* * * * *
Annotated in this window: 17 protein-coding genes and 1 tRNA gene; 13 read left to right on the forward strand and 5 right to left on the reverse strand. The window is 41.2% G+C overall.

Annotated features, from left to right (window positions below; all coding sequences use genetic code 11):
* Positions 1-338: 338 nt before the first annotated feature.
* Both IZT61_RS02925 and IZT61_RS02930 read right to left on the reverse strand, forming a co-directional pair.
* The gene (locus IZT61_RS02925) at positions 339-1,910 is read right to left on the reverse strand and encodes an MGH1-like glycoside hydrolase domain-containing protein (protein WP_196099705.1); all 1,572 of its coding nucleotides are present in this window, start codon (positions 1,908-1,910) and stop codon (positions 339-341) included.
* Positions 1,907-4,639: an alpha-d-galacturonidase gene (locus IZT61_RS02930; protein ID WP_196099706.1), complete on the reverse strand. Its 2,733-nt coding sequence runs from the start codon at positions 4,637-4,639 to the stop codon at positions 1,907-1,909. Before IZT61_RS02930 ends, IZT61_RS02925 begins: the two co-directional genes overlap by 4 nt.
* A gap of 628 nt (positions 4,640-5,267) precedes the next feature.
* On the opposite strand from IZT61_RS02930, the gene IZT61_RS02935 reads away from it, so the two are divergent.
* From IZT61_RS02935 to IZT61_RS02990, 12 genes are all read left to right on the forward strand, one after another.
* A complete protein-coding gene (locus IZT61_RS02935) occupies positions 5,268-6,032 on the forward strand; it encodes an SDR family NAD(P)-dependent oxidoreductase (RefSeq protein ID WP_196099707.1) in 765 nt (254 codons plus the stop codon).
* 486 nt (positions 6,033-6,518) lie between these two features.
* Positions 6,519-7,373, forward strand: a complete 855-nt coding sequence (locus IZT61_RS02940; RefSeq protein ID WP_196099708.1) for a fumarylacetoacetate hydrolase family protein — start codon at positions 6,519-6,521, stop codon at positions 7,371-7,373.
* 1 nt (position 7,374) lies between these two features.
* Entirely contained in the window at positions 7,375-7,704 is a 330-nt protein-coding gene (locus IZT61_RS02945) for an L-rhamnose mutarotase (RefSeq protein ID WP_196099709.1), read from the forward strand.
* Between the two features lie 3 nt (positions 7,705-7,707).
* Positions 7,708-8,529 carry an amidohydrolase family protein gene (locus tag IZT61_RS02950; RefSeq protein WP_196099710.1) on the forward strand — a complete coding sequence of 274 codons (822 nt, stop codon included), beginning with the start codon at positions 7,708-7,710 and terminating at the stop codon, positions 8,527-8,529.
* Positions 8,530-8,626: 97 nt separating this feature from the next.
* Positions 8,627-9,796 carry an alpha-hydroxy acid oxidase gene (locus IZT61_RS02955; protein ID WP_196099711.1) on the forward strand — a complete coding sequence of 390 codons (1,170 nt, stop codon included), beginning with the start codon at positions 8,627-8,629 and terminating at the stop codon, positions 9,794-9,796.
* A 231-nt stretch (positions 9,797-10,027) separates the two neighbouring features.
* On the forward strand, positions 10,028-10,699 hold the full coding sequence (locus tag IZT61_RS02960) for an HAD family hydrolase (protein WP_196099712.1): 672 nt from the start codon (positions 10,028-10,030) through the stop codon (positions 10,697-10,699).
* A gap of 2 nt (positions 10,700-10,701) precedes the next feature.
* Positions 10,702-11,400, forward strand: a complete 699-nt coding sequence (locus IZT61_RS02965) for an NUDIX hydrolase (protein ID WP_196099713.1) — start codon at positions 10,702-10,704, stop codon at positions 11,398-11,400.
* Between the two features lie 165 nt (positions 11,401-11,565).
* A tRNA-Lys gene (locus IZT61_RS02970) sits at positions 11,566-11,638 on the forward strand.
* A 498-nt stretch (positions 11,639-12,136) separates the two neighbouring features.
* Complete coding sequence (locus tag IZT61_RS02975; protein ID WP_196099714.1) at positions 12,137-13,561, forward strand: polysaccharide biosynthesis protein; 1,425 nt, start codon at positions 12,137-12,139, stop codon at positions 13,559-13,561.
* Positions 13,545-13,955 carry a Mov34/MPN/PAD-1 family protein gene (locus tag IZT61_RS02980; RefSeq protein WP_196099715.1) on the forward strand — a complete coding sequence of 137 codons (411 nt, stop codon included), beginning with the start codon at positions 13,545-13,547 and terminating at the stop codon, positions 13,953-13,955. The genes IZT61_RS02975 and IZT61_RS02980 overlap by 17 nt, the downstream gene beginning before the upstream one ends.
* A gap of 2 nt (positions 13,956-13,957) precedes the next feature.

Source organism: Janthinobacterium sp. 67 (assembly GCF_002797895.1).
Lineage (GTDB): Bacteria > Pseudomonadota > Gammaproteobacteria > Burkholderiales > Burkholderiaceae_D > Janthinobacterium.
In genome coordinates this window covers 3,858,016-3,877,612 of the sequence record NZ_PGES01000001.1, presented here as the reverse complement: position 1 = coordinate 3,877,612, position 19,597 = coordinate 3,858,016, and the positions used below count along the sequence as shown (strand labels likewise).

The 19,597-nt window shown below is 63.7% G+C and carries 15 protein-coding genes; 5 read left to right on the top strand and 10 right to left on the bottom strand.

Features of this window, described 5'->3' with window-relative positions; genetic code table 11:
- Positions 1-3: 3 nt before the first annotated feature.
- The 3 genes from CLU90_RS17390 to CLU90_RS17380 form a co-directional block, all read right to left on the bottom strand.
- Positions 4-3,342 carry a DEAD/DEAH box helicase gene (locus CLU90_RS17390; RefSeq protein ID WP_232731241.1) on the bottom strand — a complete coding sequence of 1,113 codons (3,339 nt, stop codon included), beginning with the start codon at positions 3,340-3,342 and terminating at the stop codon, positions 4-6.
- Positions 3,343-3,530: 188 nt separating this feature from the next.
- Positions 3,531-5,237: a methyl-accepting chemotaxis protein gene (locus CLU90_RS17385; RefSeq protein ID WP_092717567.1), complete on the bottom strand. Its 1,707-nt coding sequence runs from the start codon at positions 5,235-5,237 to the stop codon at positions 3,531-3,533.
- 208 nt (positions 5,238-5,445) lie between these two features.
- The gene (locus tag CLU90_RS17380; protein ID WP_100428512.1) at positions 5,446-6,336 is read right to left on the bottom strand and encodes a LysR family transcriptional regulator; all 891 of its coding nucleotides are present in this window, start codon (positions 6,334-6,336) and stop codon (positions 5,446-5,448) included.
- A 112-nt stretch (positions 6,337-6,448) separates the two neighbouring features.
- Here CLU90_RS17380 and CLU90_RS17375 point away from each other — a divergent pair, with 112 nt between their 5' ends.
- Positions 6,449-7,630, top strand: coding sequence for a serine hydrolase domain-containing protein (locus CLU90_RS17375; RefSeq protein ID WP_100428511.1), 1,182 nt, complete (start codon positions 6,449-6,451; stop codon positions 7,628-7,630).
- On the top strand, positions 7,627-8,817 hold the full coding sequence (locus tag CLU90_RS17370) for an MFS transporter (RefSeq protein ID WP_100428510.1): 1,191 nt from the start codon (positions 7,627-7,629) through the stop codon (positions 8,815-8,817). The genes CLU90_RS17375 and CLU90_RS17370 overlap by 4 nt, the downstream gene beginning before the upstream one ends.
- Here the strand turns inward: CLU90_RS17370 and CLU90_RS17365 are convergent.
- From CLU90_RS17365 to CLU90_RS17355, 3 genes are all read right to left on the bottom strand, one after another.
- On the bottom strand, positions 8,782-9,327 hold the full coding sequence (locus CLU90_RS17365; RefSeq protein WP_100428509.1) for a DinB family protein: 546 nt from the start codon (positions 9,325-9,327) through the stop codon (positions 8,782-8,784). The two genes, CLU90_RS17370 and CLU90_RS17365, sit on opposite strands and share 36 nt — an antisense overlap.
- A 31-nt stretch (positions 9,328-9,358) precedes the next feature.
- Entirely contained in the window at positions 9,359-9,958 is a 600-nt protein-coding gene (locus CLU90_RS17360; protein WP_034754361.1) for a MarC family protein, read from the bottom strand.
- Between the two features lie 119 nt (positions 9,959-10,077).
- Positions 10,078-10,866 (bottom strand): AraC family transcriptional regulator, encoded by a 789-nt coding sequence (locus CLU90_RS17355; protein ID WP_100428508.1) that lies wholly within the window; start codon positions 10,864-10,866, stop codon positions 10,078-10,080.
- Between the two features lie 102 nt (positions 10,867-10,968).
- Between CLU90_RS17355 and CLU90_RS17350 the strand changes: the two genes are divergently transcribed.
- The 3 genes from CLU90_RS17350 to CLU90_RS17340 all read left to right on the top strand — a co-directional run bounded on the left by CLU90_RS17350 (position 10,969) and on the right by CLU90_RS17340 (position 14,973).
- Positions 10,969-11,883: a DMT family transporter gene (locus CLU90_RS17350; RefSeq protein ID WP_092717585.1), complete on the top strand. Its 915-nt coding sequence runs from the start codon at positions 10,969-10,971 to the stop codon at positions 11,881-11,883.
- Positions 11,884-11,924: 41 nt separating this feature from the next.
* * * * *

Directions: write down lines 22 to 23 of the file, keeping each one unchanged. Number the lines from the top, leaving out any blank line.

* Positions 10,702-11,400, forward strand: a complete 699-nt coding sequence (locus IZT61_RS02965) for an NUDIX hydrolase (protein ID WP_196099713.1) — start codon at positions 10,702-10,704, stop codon at positions 11,398-11,400.
* Between the two features lie 165 nt (positions 11,401-11,565).